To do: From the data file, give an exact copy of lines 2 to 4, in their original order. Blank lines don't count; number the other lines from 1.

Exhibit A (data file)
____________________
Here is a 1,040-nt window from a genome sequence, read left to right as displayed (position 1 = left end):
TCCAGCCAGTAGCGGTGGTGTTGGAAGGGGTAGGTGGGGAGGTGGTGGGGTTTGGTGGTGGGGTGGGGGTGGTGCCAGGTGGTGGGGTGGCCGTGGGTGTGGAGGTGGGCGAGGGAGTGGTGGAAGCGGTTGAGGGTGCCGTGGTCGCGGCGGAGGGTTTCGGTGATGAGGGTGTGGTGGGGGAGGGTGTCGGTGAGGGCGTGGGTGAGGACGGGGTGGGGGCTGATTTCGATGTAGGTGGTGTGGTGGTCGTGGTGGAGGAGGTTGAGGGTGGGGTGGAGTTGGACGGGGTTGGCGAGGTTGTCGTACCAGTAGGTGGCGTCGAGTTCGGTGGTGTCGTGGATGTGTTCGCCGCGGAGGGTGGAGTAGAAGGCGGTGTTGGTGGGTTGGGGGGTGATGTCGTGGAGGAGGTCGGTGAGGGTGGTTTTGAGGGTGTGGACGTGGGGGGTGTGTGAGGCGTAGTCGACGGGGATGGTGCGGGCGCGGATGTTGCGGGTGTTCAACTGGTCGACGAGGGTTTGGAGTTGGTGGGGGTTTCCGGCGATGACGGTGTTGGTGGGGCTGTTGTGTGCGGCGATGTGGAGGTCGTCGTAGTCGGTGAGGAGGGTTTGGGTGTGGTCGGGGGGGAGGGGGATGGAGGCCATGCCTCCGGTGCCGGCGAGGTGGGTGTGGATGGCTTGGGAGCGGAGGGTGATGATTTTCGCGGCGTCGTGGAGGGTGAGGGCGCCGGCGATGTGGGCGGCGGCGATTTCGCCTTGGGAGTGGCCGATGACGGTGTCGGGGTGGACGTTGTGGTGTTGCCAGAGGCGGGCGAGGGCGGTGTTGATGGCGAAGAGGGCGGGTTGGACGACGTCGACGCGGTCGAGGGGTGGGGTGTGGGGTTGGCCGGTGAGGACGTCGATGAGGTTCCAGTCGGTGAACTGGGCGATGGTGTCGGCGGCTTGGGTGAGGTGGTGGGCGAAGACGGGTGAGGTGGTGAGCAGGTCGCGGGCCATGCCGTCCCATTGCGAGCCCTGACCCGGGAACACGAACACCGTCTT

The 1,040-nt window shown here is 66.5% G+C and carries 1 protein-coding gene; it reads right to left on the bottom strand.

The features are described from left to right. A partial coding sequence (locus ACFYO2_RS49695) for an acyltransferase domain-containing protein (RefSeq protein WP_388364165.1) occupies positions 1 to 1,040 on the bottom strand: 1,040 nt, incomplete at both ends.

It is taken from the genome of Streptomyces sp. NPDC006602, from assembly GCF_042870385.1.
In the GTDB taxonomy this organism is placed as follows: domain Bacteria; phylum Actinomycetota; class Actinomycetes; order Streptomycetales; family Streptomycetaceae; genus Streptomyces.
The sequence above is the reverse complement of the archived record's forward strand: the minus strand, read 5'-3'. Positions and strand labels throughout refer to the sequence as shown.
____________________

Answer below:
TCCAGCCAGTAGCGGTGGTGTTGGAAGGGGTAGGTGGGGAGGTGGTGGGGTTTGGTGGTGGGGTGGGGGTGGTGCCAGGTGGTGGGGTGGCCGTGGGTGTGGAGGTGGGCGAGGGAGTGGTGGAAGCGGTTGAGGGTGCCGTGGTCGCGGCGGAGGGTTTCGGTGATGAGGGTGTGGTGGGGGAGGGTGTCGGTGAGGGCGTGGGTGAGGACGGGGTGGGGGCTGATTTCGATGTAGGTGGTGTGGTGGTCGTGGTGGAGGAGGTTGAGGGTGGGGTGGAGTTGGACGGGGTTGGCGAGGTTGTCGTACCAGTAGGTGGCGTCGAGTTCGGTGGTGTCGTGGATGTGTTCGCCGCGGAGGGTGGAGTAGAAGGCGGTGTTGGTGGGTTGGGGGGTGATGTCGTGGAGGAGGTCGGTGAGGGTGGTTTTGAGGGTGTGGACGTGGGGGGTGTGTGAGGCGTAGTCGACGGGGATGGTGCGGGCGCGGATGTTGCGGGTGTTCAACTGGTCGACGAGGGTTTGGAGTTGGTGGGGGTTTCCGGCGATGACGGTGTTGGTGGGGCTGTTGTGTGCGGCGATGTGGAGGTCGTCGTAGTCGGTGAGGAGGGTTTGGGTGTGGTCGGGGGGGAGGGGGATGGAGGCCATGCCTCCGGTGCCGGCGAGGTGGGTGTGGATGGCTTGGGAGCGGAGGGTGATGATTTTCGCGGCGTCGTGGAGGGTGAGGGCGCCGGCGATGTGGGCGGCGGCGATTTCGCCTTGGGAGTGGCCGATGACGGTGTCGGGGTGGACGTTGTGGTGTTGCCAGAGGCGGGCGAGGGCGGTGTTGATGGCGAAGAGGGCGGGTTGGACGACGTCGACGCGGTCGAGGGGTGGGGTGTGGGGTTGGCCGGTGAGGACGTCGATGAGGTTCCAGTCGGTGAACTGGGCGATGGTGTCGGCGGCTTGGGTGAGGTGGTGGGCGAAGACGGGTGAGGTGGTGAGCAGGTCGCGGGCCATGCCGTCCCATTGCGAGCCCTGACCCGGGAACACGAACACCGTCTT

The 1,040-nt window shown here is 66.5% G+C and carries 1 protein-coding gene; it reads right to left on the bottom strand.

The features are described from left to right. A partial coding sequence (locus ACFYO2_RS49695) for an acyltransferase domain-containing protein (RefSeq protein WP_388364165.1) occupies positions 1 to 1,040 on the bottom strand: 1,040 nt, incomplete at both ends.